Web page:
Cover of SakKijâjuk catalogue

5. Museu de Arte Indígena, Curitiba, Paraná, Brazil

Eastern Brazil boasts a new Native art museum. While the bricks-and-mortar museum space opened to the public on November 18, 2016, business woman Julianna Podolan Martins began building its permanent collection of Indigenous Brazilian featherwork, ceramics, basketry, masks, musical instruments, and more in 2009. Ana Itália Paraná Mariano serves as the museum’s chief curator to help the MAI achieve its stated mission: to showcase “pieces that materialize the mythology and rituals of the Brazilian Natives. We believe that the valorization of Indigenous culture will only happen with the pedagogical integration of this arsenal of knowledge into Brazilian culture.” | link

6. Lloyd Kiva New Project, Santa Fe, NM

Lloyd Kiva New (Cherokee, 1916–2016) wanted to be an arts educator, not an artist. He abandoned a multimillion-dollar fashion design studio in Scottsdale, Arizona, to co-found the Institute of American Arts in Santa Fe. He always wanted to point the spotlight upon others, but the LKN Project celebrates his accomplishments, artistic and otherwise. Spearheaded by Lloyd’s widow, Aysen New, this multi-institutional program included exhibits, publications, and a symposium. Carmen Vendelin curated Finding a Contemporary Voice: the Legacy of Lloyd Kiva New. Tony Chavarria (Santa Clara Pueblo) curated Lloyd Henri “Kiva” New: A New Century at the Museum of Indian Arts and Culture. The Museum of Contemporary Native Arts hosted a three-part exhibit Lloyd Kiva New: Art, Design, and Influence, curated by Ryan Flahive, Rose Marie Cutropia, and Tatiana Lomahaftewa-Singer (Hopi-Choctaw). The project produced two books: The Sound of Drums: A Memoir of Lloyd Kiva New, Lloyd’s memoir edited by Flahive, and Lloyd Kiva New: A New Century, a catalogue for all three exhibits. The collaboration also featured a two-day convocation at the Institute of American Indian Arts—a testimony to the continued legacy of Lloyd and his efforts to provide Native youth with access to arts education. | MIAC | MoCNA | NMMA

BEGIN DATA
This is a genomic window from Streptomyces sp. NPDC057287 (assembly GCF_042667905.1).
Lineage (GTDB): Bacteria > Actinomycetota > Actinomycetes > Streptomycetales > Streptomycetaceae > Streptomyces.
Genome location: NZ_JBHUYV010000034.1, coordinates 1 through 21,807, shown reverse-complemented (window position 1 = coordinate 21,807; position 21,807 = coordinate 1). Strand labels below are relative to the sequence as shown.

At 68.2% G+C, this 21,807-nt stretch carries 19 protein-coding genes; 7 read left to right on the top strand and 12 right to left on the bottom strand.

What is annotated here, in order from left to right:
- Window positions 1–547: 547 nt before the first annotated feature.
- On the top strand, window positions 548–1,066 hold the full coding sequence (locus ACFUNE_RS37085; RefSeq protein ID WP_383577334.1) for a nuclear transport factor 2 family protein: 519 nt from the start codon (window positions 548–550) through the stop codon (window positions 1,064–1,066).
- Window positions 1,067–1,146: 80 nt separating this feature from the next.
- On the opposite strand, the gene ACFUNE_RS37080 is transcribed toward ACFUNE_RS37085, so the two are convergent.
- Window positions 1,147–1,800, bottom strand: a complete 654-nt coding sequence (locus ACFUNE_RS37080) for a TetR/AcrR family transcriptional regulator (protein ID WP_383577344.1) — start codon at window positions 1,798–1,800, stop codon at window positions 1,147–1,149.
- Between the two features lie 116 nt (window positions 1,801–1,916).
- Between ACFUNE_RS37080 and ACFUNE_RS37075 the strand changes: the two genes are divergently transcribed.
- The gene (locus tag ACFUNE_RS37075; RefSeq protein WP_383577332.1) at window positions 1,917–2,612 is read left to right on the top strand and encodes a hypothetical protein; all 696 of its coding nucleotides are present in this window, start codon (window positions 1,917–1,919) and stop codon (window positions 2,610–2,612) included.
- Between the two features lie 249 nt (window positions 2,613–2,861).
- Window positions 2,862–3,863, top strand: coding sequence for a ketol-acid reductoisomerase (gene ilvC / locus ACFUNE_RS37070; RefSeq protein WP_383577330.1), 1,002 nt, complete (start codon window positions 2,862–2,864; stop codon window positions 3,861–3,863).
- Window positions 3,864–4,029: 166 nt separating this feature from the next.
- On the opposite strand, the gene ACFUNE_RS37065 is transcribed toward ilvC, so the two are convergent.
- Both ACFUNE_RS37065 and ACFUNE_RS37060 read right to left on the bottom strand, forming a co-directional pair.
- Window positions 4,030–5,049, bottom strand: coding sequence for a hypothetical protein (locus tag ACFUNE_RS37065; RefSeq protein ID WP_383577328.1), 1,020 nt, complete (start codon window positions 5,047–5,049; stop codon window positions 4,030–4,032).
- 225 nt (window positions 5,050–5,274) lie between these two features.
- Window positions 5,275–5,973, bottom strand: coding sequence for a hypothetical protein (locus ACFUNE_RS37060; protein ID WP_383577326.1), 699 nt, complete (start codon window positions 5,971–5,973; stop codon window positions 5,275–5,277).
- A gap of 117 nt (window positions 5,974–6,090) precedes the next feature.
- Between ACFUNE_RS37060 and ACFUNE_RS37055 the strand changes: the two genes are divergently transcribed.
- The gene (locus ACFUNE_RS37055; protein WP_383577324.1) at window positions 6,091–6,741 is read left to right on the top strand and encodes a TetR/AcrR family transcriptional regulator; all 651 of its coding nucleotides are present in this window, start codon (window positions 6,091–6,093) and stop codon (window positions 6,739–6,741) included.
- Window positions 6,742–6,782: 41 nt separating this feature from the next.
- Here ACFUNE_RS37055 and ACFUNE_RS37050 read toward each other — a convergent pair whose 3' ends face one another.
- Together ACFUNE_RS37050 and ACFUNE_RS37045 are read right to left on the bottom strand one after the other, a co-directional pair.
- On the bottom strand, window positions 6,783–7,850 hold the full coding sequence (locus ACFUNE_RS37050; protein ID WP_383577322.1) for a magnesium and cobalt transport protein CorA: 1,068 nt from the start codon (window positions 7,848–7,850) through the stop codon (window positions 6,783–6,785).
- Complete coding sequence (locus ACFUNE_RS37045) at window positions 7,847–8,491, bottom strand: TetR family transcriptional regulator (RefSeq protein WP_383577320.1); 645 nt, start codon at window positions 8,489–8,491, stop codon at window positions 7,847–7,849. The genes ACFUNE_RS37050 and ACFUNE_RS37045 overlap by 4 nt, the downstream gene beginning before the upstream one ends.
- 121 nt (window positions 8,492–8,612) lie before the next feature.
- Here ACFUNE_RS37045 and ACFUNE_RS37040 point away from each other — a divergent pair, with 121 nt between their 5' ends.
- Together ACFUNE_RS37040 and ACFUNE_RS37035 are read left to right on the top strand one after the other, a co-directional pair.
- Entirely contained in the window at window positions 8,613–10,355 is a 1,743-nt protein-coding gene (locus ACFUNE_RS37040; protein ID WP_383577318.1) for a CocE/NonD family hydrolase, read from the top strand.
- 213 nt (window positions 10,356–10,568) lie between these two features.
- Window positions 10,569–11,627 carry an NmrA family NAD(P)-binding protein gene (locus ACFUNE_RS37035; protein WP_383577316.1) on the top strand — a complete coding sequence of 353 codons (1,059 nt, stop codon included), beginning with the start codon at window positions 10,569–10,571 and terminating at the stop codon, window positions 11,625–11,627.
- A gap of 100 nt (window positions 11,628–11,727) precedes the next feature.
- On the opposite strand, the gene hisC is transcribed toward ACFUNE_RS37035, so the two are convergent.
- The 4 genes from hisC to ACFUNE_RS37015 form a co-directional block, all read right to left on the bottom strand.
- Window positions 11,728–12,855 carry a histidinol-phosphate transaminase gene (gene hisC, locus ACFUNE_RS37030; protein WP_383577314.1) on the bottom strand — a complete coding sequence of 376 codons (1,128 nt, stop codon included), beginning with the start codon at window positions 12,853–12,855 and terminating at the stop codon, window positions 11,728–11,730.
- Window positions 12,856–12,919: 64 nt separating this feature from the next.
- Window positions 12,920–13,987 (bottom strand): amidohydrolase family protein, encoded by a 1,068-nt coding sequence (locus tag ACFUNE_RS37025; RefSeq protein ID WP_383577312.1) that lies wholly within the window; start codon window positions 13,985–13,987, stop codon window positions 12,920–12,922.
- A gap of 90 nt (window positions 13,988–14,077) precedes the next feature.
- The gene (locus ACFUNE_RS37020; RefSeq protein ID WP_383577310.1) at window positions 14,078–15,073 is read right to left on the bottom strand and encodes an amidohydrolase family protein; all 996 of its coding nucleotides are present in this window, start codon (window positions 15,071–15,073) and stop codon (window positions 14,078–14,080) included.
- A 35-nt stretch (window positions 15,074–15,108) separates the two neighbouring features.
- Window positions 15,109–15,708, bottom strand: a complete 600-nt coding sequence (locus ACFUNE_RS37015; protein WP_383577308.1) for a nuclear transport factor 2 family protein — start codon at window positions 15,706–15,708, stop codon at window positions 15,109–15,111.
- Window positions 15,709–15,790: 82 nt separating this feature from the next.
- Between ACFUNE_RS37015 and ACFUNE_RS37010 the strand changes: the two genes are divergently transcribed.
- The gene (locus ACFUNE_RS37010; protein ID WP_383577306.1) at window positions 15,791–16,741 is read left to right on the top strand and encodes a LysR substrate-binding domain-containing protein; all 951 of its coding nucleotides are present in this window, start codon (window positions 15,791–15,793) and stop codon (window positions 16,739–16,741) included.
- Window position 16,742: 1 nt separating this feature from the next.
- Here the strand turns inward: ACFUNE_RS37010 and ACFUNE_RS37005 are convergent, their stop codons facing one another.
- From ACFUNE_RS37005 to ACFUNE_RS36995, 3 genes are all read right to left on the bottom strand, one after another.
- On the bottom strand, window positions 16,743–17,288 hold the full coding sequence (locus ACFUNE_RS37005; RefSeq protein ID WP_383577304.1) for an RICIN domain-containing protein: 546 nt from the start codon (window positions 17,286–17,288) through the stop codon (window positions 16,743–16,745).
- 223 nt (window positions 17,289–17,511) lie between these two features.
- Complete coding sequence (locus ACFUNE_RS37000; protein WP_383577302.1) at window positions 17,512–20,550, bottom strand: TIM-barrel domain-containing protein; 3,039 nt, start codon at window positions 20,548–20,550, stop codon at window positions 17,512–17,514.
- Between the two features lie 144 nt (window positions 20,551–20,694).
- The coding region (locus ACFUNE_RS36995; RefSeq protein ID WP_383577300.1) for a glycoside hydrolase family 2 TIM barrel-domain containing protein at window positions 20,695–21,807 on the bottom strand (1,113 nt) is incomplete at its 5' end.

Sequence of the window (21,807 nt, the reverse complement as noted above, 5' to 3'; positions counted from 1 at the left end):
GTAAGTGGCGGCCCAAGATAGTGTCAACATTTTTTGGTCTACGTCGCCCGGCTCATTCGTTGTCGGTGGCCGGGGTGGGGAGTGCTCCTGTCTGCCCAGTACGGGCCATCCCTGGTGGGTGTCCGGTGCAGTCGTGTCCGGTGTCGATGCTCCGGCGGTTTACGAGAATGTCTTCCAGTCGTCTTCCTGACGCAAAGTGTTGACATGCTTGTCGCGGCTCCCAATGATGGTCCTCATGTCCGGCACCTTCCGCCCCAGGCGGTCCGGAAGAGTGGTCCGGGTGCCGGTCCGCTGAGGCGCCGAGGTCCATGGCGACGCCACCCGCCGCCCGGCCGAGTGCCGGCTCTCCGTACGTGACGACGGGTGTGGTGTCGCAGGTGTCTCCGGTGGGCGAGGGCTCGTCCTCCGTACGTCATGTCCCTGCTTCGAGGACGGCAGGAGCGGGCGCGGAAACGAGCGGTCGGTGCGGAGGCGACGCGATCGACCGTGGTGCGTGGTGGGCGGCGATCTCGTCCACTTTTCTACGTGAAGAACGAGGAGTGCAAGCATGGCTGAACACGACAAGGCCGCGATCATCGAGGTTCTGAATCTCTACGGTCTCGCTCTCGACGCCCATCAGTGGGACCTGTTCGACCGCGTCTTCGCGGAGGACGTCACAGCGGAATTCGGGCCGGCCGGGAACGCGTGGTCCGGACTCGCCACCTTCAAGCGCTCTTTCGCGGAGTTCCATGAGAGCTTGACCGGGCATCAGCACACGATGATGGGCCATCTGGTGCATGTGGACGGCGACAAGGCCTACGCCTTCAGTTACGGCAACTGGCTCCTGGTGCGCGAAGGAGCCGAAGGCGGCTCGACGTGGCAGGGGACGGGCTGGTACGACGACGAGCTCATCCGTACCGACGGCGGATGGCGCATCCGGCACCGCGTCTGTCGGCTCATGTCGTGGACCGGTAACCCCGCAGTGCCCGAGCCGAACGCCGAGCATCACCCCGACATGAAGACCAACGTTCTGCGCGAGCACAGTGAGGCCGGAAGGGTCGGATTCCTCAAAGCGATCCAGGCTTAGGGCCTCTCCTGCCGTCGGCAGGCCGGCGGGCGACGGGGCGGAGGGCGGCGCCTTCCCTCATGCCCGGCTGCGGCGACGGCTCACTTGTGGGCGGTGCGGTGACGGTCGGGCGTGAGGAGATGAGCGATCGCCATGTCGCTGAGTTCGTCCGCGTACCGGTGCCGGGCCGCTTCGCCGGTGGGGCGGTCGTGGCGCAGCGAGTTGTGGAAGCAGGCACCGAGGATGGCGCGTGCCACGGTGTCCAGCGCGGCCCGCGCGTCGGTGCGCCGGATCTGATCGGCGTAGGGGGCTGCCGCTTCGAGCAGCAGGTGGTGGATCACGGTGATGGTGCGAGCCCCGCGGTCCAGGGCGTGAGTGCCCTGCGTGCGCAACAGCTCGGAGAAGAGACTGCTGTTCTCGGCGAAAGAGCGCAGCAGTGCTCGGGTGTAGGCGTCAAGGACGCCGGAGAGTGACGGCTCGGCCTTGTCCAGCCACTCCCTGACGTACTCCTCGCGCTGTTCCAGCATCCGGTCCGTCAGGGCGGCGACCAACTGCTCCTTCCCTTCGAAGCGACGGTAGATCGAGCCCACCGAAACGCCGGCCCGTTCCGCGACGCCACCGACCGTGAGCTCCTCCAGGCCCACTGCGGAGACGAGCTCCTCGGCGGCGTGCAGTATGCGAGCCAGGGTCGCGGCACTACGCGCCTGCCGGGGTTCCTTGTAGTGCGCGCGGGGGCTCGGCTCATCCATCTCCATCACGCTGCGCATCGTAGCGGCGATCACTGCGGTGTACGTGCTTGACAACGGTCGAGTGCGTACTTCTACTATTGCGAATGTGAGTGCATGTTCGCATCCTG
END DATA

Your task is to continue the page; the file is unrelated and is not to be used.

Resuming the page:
lloyd kiva new

Detail of textile design by Lloyd Kiva New (Cherokee, 1916–2016). Image courtesy of the Museum of Indian Arts and Culture

7. Culture Shift: Une Révolution Culturelle—Contemporary Native Art Biennial, 3rd Edition, Montréal, QC

In this third iteration of Art Mûr’s biennial, curator Michael Patten (Cree) drew inspiration from the 4,000-page report published by Canada’s Truth and Reconciliation Commission—particularly its 94 Calls to Action. While Culture Shift was limited to Native artists from Canada and the United States, within that scope the artists are diverse—established, mid-career, and emerging—working in a wide range of media with approaches from playful to probing. This biennial has emerged as a significant venue providing true artistic license and free expression seldom afforded to Indigenous artists. | link

Promotional image from Culture Shift: Contemporary Native Art Biennial, 3rd edition

8. Grolier Codex Authenticated as the Oldest Known, Surviving Book in the Americas, Chiapas, Mexico

In 1965, looters discovered this manuscript in a cave and sold it to a Mexican antiquities collector, José Sáenz, who sent the book to New York’s Grolier Club, a society for bibliophiles and designers. After displaying it in 1971, the club ultimately donated it to the Museo Nacional de Antropología in Mexico City. Due to its dodgy provenance and unusual graphic style, the codex had long been dismissed as a fake, but a research team led by Stephen Houston of Brown University decided to investigate further. The researchers found that the eleven-page book tracks the cycles of Venus. The pigments include a manufactured Maya blue, the recipe of which was only rediscovered in the early 1990s. Carbon dating revealed that the huun, or fig bark paper, pages date between 1147 and 1367 CE. Only four surviving, precontact Maya codices have been authenticated. | link